Well, the fun has begun. Now that I know the Roadtrek is not an option, I’m going full tilt with converting my 2005 Chevy Express Conversion van (her name is Faith). The good thing about this van build is it is much cheaper than purchasing the Roadtrek I wanted. Also, my conversion is an all-cash build. I won’t be going into debt to accomplish the task.
Van Build – The Basics
When I think of a van conversion, there are just a few basics that I must have. They are as follows:
- A comfortable place to sleep
- A portable toilet
- A place to make coffee and clean up afterward. In other words, a kitchen area which includes a sink and place to cook
- Something to keep my wine chilled (i.e., refrigerator or cooler)
- Airflow for the summer
- Heat source for the winter
- Drinkable water
Those are the minimum requirements of my build. Fortunately, most of those items were easy to create. One or two are still on my to-do list.
Let’s take the basic needs one at a time starting with a comfortable place to sleep.
A No-Build Van Bed
Since the conversion van comes equipped with a fold-out bench seat, making the bed was simple. First, I removed the two middle-row captain’s chairs. This left enough space for me to extend the bed and have enough space to walk around. I did, however, have to work some magic to cover up the holes/protruding bolts left behind from the chair removals.
Although Faith came equipped with a fold-out bed, the bed was short. It is as wide as a full-sized bed but not as long. It’s missing about two feet of length. If I were to sleep on it, being 5’ 8”, I’d have to sleep diagonally across the bed so my feet or head wouldn’t hang over the edges.
As you can see in this photo of my 5 ½-year-old grandson, just how inadequately sized this bed is.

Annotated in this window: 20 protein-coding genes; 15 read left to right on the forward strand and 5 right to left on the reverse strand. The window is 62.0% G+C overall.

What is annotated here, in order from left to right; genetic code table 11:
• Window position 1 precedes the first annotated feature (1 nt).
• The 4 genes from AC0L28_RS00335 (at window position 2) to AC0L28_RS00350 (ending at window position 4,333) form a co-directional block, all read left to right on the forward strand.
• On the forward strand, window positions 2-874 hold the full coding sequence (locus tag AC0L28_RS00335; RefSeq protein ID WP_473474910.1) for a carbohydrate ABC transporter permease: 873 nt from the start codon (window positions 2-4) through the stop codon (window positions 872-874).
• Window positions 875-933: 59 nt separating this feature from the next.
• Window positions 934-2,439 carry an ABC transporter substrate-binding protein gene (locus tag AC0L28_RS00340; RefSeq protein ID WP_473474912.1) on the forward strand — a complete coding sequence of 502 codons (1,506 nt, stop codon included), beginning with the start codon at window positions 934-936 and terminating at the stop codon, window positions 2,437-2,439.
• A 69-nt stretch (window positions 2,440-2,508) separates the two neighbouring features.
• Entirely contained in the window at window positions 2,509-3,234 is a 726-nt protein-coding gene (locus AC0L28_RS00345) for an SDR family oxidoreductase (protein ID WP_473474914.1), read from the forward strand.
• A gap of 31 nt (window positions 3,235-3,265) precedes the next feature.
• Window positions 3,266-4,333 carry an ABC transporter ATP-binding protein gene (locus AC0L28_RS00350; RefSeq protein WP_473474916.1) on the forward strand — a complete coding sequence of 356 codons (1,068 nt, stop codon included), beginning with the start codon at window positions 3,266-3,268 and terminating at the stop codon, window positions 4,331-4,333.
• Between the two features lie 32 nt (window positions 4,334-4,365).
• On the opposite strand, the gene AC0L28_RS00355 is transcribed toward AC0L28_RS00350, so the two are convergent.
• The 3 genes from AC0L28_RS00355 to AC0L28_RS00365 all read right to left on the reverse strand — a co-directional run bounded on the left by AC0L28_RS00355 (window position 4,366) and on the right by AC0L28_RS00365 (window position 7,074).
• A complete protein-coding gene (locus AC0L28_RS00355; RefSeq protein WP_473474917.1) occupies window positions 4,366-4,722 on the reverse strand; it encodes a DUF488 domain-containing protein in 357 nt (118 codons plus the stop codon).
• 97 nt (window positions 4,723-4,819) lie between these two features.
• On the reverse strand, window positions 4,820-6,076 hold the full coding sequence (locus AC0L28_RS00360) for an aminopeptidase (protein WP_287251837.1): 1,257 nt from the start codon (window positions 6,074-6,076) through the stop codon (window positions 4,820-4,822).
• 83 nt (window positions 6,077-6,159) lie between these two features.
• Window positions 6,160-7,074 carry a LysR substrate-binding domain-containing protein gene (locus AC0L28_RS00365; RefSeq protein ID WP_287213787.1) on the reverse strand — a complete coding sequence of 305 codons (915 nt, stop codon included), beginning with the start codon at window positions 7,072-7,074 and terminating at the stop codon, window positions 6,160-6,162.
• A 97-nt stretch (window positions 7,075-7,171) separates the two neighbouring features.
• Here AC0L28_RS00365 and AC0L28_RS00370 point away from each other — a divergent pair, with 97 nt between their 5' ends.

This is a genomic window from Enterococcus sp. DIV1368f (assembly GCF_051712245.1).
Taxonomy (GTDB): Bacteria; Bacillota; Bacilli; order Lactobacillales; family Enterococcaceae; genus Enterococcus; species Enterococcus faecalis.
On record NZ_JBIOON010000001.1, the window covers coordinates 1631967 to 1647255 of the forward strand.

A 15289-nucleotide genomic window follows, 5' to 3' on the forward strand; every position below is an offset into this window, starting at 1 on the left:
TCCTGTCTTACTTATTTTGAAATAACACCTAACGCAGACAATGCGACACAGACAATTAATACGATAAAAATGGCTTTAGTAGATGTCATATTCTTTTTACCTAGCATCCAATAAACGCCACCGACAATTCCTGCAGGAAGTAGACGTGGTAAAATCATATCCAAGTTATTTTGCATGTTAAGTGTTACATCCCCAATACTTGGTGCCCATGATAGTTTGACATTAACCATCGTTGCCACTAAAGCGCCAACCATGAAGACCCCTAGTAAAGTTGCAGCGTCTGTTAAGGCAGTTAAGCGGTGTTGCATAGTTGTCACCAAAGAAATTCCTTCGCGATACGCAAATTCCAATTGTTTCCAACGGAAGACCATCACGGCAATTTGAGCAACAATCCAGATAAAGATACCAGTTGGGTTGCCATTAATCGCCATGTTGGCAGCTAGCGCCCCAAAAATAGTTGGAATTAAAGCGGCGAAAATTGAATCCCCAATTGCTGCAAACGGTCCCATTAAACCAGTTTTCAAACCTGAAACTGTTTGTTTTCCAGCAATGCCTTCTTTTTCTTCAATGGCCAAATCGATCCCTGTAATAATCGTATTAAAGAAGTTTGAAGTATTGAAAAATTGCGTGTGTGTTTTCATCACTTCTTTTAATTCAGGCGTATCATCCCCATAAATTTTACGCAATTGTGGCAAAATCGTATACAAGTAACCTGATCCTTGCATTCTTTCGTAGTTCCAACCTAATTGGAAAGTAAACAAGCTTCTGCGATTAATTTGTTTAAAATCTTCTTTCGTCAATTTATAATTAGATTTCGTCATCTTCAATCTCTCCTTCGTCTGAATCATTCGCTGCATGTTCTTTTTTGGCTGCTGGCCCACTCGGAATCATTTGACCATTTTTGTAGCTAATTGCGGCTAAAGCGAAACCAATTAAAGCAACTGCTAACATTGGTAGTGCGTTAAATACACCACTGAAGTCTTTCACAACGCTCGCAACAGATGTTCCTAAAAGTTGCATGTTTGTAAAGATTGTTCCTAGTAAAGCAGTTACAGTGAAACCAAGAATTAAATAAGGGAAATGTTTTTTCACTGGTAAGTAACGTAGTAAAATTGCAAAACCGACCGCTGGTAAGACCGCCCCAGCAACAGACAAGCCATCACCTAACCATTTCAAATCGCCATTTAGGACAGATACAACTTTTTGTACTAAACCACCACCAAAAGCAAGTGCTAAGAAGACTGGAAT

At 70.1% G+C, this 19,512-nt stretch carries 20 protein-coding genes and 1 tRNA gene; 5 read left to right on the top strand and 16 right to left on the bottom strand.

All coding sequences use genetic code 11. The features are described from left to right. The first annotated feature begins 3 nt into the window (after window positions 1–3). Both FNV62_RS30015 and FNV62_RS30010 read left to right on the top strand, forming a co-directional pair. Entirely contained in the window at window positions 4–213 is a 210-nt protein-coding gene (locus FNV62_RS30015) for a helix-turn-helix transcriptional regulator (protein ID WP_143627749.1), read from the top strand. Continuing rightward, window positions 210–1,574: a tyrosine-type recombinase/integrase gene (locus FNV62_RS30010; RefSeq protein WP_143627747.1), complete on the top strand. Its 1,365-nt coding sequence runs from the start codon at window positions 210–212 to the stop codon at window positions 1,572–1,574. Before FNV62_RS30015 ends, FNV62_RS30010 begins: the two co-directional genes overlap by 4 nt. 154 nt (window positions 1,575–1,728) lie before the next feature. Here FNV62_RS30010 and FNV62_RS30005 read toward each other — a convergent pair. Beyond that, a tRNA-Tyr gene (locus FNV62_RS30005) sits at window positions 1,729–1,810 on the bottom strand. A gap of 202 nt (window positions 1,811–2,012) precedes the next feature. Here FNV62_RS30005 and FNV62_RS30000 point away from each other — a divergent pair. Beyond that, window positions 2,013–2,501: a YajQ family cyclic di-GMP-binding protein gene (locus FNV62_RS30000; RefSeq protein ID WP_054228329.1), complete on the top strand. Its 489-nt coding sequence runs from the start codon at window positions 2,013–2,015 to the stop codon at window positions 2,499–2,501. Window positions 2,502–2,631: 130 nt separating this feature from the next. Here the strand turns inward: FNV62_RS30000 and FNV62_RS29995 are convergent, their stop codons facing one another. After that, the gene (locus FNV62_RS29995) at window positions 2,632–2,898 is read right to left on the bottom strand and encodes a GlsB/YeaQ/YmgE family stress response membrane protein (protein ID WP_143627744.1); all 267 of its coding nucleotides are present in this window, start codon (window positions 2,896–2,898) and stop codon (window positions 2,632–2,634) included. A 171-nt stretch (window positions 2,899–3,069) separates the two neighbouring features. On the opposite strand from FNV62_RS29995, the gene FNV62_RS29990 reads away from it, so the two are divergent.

I could manage sleeping on it for a night or two, but it would get old real fast. Also, on occasion, the hubby would want to spend a night in the van and that fold-out bed just wouldn’t cut it. So, I purchased a 3” thick, full-sized foam topper from Amazon (affiliate link) to extend the bed size. I also bought a mattress bag to store the mattress when not in use.
In addition to the foam topper, I bought a bamboo mattress pad and of course, pillows, sheets and blankets to complete the bed conversion. I must say, the bed is now very comfortable.
Supporting the Extremities
Because the topper extends further than the bed, I had to place items at the head and foot of the bed for support. At the foot of the bed, the topper rests upon a cooler and portable toilet. The head of the topper rests on a Coleman camp table and a foldable storage crate by made by CleverMade that I picked up at Walmart.
I had to play around with arranging the support to make sure the height and weight-bearing capacity were adequate.
Fortunately, unlike MoCa, Faith’s bed is tall enough to allow for storage beneath it. Anyone converting a van knows that storage space is important. Although I don’t have complete access to all of the space beneath the bed, there is enough space to accommodate my needs.
Bed/Seat Dual Action
Unfortunately, I’m unable to use Faith exclusively as a Class B camper. I’ve got to switch between camper and taxi mode. Depending on the day, I usually have one or two car seats attached to the bench.
As such, I’ve got to remove the bedding to revert the bed to a bench seat. The bedding removal process includes placing the foam mattress in the mattress bag, rolling it up bringing it in the house and storing it beneath the bed in my bedroom.
The Coleman camping tables break down into a long flat suitcase and are stored under the bench seat. The storage crate is foldable and of course, the cooler and portable toilet get put back in their original positions; the cooler in the kitchen and the portable toilet in the back of the van.
The biggest hassle is getting the mattress in the bag and rolling it up. Everything else is a piece of cake. If I had the Roadtrek, I wouldn’t have to transition back and forth, but alas, I don’t have a Roadtrek.
Cost for Bed
I’ve decided to include the cost for my van build. Here’s what I spent on the bed:
$63.20 – Foam Mattress
$32.99 – Bamboo Mattress Cover
$19.99 – Sheets
$24.99 – Pillows
$32.99 – Blanket
$28.50 – Three Storage Containers at $9.50 each
$29.89 – Vacuum Bag
Total Spent: $232.55
As I analyze the expenses for the bed, I realize I only needed 2 containers (actually just 1, because I found a great storage cubby that I’ll discuss in a later post).
I went with inexpensive sheets at the start. If I truly take to the van traveling life, I’ll eventually get sheets with a higher thread count, but for now, my inexpensive and pretty sheets will do.
Coming up…I’ll discuss the next most important items in the build, the toilet and kitchen.